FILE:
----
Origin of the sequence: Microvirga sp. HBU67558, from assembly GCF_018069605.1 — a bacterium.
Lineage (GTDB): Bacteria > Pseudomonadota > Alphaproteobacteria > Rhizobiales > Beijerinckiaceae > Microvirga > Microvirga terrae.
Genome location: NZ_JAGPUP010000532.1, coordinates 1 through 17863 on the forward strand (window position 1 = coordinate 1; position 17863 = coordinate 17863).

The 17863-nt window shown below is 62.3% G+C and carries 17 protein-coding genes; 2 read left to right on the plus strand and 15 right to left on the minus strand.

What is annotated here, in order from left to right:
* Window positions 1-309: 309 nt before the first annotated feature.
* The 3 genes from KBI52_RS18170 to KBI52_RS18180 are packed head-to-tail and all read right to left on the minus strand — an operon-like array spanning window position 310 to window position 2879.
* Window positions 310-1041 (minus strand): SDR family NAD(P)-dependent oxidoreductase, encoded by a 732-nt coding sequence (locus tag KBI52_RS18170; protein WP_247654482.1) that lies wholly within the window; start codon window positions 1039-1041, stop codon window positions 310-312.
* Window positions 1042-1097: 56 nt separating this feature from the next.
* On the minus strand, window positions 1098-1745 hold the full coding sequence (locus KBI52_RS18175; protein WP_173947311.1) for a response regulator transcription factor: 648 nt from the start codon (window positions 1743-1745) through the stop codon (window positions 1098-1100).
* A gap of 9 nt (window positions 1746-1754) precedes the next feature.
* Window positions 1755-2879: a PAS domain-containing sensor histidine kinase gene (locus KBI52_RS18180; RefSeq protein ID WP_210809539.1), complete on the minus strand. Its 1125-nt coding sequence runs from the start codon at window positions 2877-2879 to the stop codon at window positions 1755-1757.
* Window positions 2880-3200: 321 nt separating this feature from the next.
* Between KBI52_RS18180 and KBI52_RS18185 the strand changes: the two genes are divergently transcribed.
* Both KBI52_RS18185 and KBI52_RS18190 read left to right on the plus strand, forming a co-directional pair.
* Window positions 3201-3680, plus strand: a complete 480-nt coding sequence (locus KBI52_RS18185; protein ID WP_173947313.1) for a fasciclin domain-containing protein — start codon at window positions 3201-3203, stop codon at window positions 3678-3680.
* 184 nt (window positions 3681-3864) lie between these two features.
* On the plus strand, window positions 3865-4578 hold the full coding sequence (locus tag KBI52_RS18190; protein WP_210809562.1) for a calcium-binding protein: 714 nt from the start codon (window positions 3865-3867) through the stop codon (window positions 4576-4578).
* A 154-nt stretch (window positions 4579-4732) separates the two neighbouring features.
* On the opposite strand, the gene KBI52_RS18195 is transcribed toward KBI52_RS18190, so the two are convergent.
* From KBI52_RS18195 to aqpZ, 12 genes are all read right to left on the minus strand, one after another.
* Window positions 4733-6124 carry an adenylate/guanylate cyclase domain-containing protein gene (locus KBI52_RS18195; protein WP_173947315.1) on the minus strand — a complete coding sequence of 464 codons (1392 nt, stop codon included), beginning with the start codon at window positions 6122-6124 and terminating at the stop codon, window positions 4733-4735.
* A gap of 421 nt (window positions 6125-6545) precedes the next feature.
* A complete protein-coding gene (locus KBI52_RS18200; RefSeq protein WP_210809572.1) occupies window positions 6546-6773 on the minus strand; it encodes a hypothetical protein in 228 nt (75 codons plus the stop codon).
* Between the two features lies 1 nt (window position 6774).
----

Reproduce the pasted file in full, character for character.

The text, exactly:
Origin of the sequence: Microvirga sp. HBU67558, from assembly GCF_018069605.1 — a bacterium.
Lineage (GTDB): Bacteria > Pseudomonadota > Alphaproteobacteria > Rhizobiales > Beijerinckiaceae > Microvirga > Microvirga terrae.
Genome location: NZ_JAGPUP010000532.1, coordinates 1 through 17863 on the forward strand (window position 1 = coordinate 1; position 17863 = coordinate 17863).

The 17863-nt window shown below is 62.3% G+C and carries 17 protein-coding genes; 2 read left to right on the plus strand and 15 right to left on the minus strand.

What is annotated here, in order from left to right:
* Window positions 1-309: 309 nt before the first annotated feature.
* The 3 genes from KBI52_RS18170 to KBI52_RS18180 are packed head-to-tail and all read right to left on the minus strand — an operon-like array spanning window position 310 to window position 2879.
* Window positions 310-1041 (minus strand): SDR family NAD(P)-dependent oxidoreductase, encoded by a 732-nt coding sequence (locus tag KBI52_RS18170; protein WP_247654482.1) that lies wholly within the window; start codon window positions 1039-1041, stop codon window positions 310-312.
* Window positions 1042-1097: 56 nt separating this feature from the next.
* On the minus strand, window positions 1098-1745 hold the full coding sequence (locus KBI52_RS18175; protein WP_173947311.1) for a response regulator transcription factor: 648 nt from the start codon (window positions 1743-1745) through the stop codon (window positions 1098-1100).
* A gap of 9 nt (window positions 1746-1754) precedes the next feature.
* Window positions 1755-2879: a PAS domain-containing sensor histidine kinase gene (locus KBI52_RS18180; RefSeq protein ID WP_210809539.1), complete on the minus strand. Its 1125-nt coding sequence runs from the start codon at window positions 2877-2879 to the stop codon at window positions 1755-1757.
* Window positions 2880-3200: 321 nt separating this feature from the next.
* Between KBI52_RS18180 and KBI52_RS18185 the strand changes: the two genes are divergently transcribed.
* Both KBI52_RS18185 and KBI52_RS18190 read left to right on the plus strand, forming a co-directional pair.
* Window positions 3201-3680, plus strand: a complete 480-nt coding sequence (locus KBI52_RS18185; protein ID WP_173947313.1) for a fasciclin domain-containing protein — start codon at window positions 3201-3203, stop codon at window positions 3678-3680.
* 184 nt (window positions 3681-3864) lie between these two features.
* On the plus strand, window positions 3865-4578 hold the full coding sequence (locus tag KBI52_RS18190; protein WP_210809562.1) for a calcium-binding protein: 714 nt from the start codon (window positions 3865-3867) through the stop codon (window positions 4576-4578).
* A 154-nt stretch (window positions 4579-4732) separates the two neighbouring features.
* On the opposite strand, the gene KBI52_RS18195 is transcribed toward KBI52_RS18190, so the two are convergent.
* From KBI52_RS18195 to aqpZ, 12 genes are all read right to left on the minus strand, one after another.
* Window positions 4733-6124 carry an adenylate/guanylate cyclase domain-containing protein gene (locus KBI52_RS18195; protein WP_173947315.1) on the minus strand — a complete coding sequence of 464 codons (1392 nt, stop codon included), beginning with the start codon at window positions 6122-6124 and terminating at the stop codon, window positions 4733-4735.
* A gap of 421 nt (window positions 6125-6545) precedes the next feature.
* A complete protein-coding gene (locus KBI52_RS18200; RefSeq protein WP_210809572.1) occupies window positions 6546-6773 on the minus strand; it encodes a hypothetical protein in 228 nt (75 codons plus the stop codon).
* Between the two features lies 1 nt (window position 6774).